Irish homes face further hidden costs on top of a €160 charge to bankroll a controversial new water utility company, experts have warned.
Taxpayers will have to plug a massive gap between money expected to be raised from the water charges – the cheapest in Europe – and the cost of developing a modern water system, they claim.
Sebastian Lennox, of international analysts Global Water Intelligence, said the shortfall will run into hundreds of millions of euro.
“The true cost of water is not being conveyed to the population,” he said. “Going on the tariffs announced, there’s no way Ireland will be able to cover the costs of operating and maintaining a water system and cover the investment costs of new infrastructure.
“It will still have to be subsidised, which is not an ideal situation.”
Describing the new rates as a major backtrack, Mr Lennox said the shortfall will have to come out of the public purse.
“It’s got to go in the budget somewhere,” he added. “Based on the massive infrastructural needs that Ireland has after years and years of underinvestment, the tariffs will just not cover it.”
Further uncertainty has been heaped on the future of Irish Water with the threat of a major boycott as part of what campaigners say is a mass mobilisation against the latest austerity tax.
Confirming the revised charges, seen as a major U-turn in the face of increasingly heated street demonstrations, Environment Minister Alan Kelly said bills would be start dropping on doormats next April.
Householders will be be liable for charges of €160 for single adult homes and €260 for all other homes.
Water conservation grants of €100 a year mean the effective costs will be €60 and €160 respectively.
The charges, liable from January 1, will remain the same for four years, before a review.
Originally, the Government had signalled the levy would be up to €600 a year for some families.
Amid widespread protests targeting government ministers, Irish Water and contracted metre installers, Mr Kelly admitted the Fine Gael/Labour coalition’s role in the country-wide confusion and upset.
“We as a Government have made mistakes but now we face a critical choice,” he said. “Put simply, we now have a choice that is based on either short-term emotion and anger or long-term prudence and common sense.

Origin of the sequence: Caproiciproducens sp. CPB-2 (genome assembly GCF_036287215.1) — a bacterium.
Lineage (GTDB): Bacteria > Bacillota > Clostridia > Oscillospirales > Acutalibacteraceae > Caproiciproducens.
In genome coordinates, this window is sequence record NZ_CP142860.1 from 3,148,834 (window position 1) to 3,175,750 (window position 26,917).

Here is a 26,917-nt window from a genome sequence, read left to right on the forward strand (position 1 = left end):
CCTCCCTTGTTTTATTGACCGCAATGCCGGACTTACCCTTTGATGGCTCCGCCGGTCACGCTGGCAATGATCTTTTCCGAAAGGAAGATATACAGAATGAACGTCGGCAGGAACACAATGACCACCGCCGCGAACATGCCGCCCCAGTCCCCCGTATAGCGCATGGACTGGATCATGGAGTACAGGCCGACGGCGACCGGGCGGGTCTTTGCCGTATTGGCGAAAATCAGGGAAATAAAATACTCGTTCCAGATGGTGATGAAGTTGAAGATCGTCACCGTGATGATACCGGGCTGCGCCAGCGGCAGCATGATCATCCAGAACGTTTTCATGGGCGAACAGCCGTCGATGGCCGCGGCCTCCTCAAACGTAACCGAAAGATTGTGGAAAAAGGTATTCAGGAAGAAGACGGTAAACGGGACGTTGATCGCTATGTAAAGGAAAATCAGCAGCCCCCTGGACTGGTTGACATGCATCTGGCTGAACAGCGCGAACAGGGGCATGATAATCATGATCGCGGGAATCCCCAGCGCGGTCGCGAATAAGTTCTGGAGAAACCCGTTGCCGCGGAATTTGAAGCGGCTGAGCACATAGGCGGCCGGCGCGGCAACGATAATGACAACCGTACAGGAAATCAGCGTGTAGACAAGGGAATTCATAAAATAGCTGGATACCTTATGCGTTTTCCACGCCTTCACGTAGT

“Anger is never a good starting point for a key decision.”
But describing the new charges as a “massive climb down” by the Government, Barry Cowen, Fianna Fáil environment spokesman, accused the coalition of arrogance and defiance towards citizens.
The setting up of Irish Water was an unmitigated disaster and the latest in at least 10 major U-turns over last year, he said.
The Dáil had to be suspended for a time after a walkout sparked by Mr Cowen in reaction to Mr Kelly and Taoiseach Enda Kenny leaving the chamber without listening to Opposition reaction to the levies.
Gerry Adams, Sinn Féin leader, urged further protests against the charges.
“The Government hasn’t got the message yet,” he said. “They say they have been listening to the people opposed to water charges.
“If they were listening they would know that the people are demanding the scrapping of water charges and not a package to sweeten the deal.”
Under the scheme, householders who do not pay the water charge face late payment penalties of €30 for single adult homes and €60 for others.
Those who don’t register for the levy will not qualify for the water conservation grant and will automatically get a €260 a year bill.
Other measures include:
:: Properties who have either their own water supply or their own sewage services will be liable for half the charge.
:: During periods where drinking water is declared unfit for consumption, householders will not be liable for drinking water fees but will continue to have to pay for sewage treatment.,
:: Those who choose to have their water usage metered – around half a million metres have already been put in place – will be charged €3.70 per 1,000 litres.
:: Children will get a free allowance of 21,000 litres a year.
:: Occupiers, including tenants of rental properties rather than their landlords, will be liable for the charge.
Mr Kelly said he will bring in legislation that requires a referendum before any future plans to privatise the utility.
Right2Water, an anti-water charges umbrella organisation backed by five trade unions, said people power had won major concessions but its campaign for complete abolition of water charges is now in the “home straight”.
A national demonstration is being organised for Dublin on December 10.